There are plenty of places for us to sound out our solos but our boy needs to hear the sounds of the full orchestra. We all do. And when your community steps in and joins your song right where you are it is the most beautiful sound you will ever hear. It’s the sound of grace.

P.S.
If you’re serious about stepping into the song of a family with autism be prepared for some crazy riffs. They don’t always know when to let it rest. Case in point, one of the sweet families mentioned above paid Sam to take care of returning trash cans and check the mail while they were on a trip. He did a great job. About a week and a half after they got back though I received a call from Terri asking me to chat with Sam about checking their mail. It seems that he was still checking it and setting it on their front porch. The concern was that it would blow away before they got to it. The other big concern was the fact that he was removing the outgoing mail 🙂

P.P.S
The other of the sweet families above went for a walk around the neighborhood the other day, and returned the favor of a pop-in visit. It was a joyful moment, and everybody (even Sam) got the joke.

Teach Them To Hate

Sometimes it is a sweet reminder…a quiet encouragement to be kind and to love each other as I am walking out the door.

Other times it is a desperate plea for them to stop fussing and needling each other and just for the love of all that is holy and little green apples just love each other and get along!

As Christians we talk about love a lot, as well we should, considering He is a God of love. Indeed He is love, and if we are His people we are to be characterized by His character.  He shows us and tells us how that love should look – patient, kind, not boastful or arrogant and rude, not seeking it’s own or irritable or resentful, it doesn’t take pleasure in wrong doing and finds joy in truth, bearing, hoping, believing. That is love.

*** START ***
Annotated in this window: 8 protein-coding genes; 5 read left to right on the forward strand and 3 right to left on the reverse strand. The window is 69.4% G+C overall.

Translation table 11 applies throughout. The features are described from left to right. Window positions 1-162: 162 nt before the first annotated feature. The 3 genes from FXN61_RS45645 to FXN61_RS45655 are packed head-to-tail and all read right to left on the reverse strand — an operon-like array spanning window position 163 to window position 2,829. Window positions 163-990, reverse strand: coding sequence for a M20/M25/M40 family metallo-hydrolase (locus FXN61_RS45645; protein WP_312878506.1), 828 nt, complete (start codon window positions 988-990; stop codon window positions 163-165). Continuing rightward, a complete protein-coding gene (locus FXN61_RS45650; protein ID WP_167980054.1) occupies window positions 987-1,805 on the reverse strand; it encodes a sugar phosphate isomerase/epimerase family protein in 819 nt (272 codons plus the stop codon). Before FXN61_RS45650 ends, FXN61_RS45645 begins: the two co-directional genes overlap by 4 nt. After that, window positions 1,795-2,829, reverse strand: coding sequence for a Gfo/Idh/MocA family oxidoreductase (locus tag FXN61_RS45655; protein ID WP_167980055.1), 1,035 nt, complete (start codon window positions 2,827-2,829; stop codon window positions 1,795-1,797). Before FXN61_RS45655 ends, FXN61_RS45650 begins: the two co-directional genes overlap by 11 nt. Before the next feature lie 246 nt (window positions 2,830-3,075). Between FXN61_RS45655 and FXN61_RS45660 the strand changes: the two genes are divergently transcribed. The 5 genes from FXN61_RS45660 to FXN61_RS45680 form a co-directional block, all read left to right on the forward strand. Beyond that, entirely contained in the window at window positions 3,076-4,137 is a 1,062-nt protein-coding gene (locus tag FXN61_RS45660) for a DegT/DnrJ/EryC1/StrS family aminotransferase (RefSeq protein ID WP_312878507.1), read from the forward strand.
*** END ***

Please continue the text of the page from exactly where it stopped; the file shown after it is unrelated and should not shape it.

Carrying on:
After all, isn’t love the greatest command given to us? They asked Him and He answered what they had already learned, what they already knew.

“You shall love the Lord your God with all your heart with all your soul and with all your mind.”

Love Him with all of our hearts, souls, and minds. Oh, and the second command is like the first one: love your neighbor as yourself.

So we toil and strive and work to love Him and each other because this kind of love doesn’t come natural to us.

And neither does hate.

Oh, we can hate well enough, that comes pretty natural to us, don’t you think? But just as He gives us a right way to love He gives us a right way to hate.

We are just as called to hate rightly as we are to love rightly.

Oh, you who love the Lord, hate evil!

Hate the sin and love the sinner we’re told. And that sounds great and all, but it really says nothing because we don’t know how to hate what He hates and we don’t know how to teach our children to hate what He hates. But He even tells us what He hates.

“…haughty eyes…a lying tongue…hands that shed innocent blood…hearts that devise wicked plans…feet that make haste to run to evil…a false witness that breathes out lies…and one who sows discontent among brothers.”

You hate all evil doers…

We shuffle our children off to a special service geared just for them. One that they can “understand” and yet somehow we’re raising up a generation that is always learning but unable to know truth. A generation that not only doesn’t know what they are supposed to hate but they can’t really grasp why they need to hate. We’ve let a salad bar teach them about lying, coveting, and adultery and all manner of sin and in the process, or lack thereof, we’ve not shown them how hideous, how black, and evil sin is. A caricature of sin has produced a caricature of consequence that has produced a caricature of God.

We’re trying to show them how grand and big and bright and perfect His love is for us, for our world but we’re trying to do it divorced from just how ugly and fallen that world is. We’ve G rated sin and actually ended up dimming the light because we forget that light shines brightest when it is shone against real darkness.